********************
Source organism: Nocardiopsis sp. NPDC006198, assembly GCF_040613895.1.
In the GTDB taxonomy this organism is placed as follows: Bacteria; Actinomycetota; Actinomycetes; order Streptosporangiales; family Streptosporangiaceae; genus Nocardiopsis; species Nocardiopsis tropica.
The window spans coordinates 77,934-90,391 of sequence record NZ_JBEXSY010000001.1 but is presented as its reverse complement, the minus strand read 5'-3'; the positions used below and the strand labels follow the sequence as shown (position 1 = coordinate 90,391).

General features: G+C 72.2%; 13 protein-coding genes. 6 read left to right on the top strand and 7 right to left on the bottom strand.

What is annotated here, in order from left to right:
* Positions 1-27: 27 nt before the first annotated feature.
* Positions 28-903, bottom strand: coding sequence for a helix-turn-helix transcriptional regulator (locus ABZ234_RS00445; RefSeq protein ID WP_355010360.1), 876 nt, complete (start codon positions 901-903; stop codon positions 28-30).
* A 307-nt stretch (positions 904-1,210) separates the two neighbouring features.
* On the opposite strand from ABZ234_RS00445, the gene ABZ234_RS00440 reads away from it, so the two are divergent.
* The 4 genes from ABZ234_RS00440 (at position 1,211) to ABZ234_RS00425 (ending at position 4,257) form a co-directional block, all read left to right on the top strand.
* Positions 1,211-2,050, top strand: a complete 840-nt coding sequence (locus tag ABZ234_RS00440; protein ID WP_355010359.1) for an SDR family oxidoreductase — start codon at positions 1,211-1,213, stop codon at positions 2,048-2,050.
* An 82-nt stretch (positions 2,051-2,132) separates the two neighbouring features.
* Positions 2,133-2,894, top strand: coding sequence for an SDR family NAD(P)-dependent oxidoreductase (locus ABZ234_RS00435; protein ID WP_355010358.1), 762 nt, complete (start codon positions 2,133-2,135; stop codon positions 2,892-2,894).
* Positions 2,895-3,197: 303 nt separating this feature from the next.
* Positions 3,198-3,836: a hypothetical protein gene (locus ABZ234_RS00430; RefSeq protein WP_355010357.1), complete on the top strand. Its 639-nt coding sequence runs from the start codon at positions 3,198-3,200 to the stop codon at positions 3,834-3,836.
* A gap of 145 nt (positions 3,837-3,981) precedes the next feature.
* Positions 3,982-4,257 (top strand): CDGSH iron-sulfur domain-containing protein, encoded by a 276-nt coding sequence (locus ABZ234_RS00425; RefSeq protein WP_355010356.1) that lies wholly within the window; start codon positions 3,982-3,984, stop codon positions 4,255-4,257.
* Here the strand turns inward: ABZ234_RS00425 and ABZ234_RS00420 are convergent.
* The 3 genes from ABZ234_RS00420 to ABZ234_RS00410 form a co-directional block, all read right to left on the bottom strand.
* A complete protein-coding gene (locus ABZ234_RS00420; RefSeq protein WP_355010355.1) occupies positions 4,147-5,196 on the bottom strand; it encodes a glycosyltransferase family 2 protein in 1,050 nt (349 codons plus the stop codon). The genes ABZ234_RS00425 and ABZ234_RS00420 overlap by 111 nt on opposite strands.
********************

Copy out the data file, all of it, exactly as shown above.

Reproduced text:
Source organism: Nocardiopsis sp. NPDC006198, assembly GCF_040613895.1.
In the GTDB taxonomy this organism is placed as follows: Bacteria; Actinomycetota; Actinomycetes; order Streptosporangiales; family Streptosporangiaceae; genus Nocardiopsis; species Nocardiopsis tropica.
The window spans coordinates 77,934-90,391 of sequence record NZ_JBEXSY010000001.1 but is presented as its reverse complement, the minus strand read 5'-3'; the positions used below and the strand labels follow the sequence as shown (position 1 = coordinate 90,391).

General features: G+C 72.2%; 13 protein-coding genes. 6 read left to right on the top strand and 7 right to left on the bottom strand.

What is annotated here, in order from left to right:
* Positions 1-27: 27 nt before the first annotated feature.
* Positions 28-903, bottom strand: coding sequence for a helix-turn-helix transcriptional regulator (locus ABZ234_RS00445; RefSeq protein ID WP_355010360.1), 876 nt, complete (start codon positions 901-903; stop codon positions 28-30).
* A 307-nt stretch (positions 904-1,210) separates the two neighbouring features.
* On the opposite strand from ABZ234_RS00445, the gene ABZ234_RS00440 reads away from it, so the two are divergent.
* The 4 genes from ABZ234_RS00440 (at position 1,211) to ABZ234_RS00425 (ending at position 4,257) form a co-directional block, all read left to right on the top strand.
* Positions 1,211-2,050, top strand: a complete 840-nt coding sequence (locus tag ABZ234_RS00440; protein ID WP_355010359.1) for an SDR family oxidoreductase — start codon at positions 1,211-1,213, stop codon at positions 2,048-2,050.
* An 82-nt stretch (positions 2,051-2,132) separates the two neighbouring features.
* Positions 2,133-2,894, top strand: coding sequence for an SDR family NAD(P)-dependent oxidoreductase (locus ABZ234_RS00435; protein ID WP_355010358.1), 762 nt, complete (start codon positions 2,133-2,135; stop codon positions 2,892-2,894).
* Positions 2,895-3,197: 303 nt separating this feature from the next.
* Positions 3,198-3,836: a hypothetical protein gene (locus ABZ234_RS00430; RefSeq protein WP_355010357.1), complete on the top strand. Its 639-nt coding sequence runs from the start codon at positions 3,198-3,200 to the stop codon at positions 3,834-3,836.
* A gap of 145 nt (positions 3,837-3,981) precedes the next feature.
* Positions 3,982-4,257 (top strand): CDGSH iron-sulfur domain-containing protein, encoded by a 276-nt coding sequence (locus ABZ234_RS00425; RefSeq protein WP_355010356.1) that lies wholly within the window; start codon positions 3,982-3,984, stop codon positions 4,255-4,257.
* Here the strand turns inward: ABZ234_RS00425 and ABZ234_RS00420 are convergent.
* The 3 genes from ABZ234_RS00420 to ABZ234_RS00410 form a co-directional block, all read right to left on the bottom strand.
* A complete protein-coding gene (locus ABZ234_RS00420; RefSeq protein WP_355010355.1) occupies positions 4,147-5,196 on the bottom strand; it encodes a glycosyltransferase family 2 protein in 1,050 nt (349 codons plus the stop codon). The genes ABZ234_RS00425 and ABZ234_RS00420 overlap by 111 nt on opposite strands.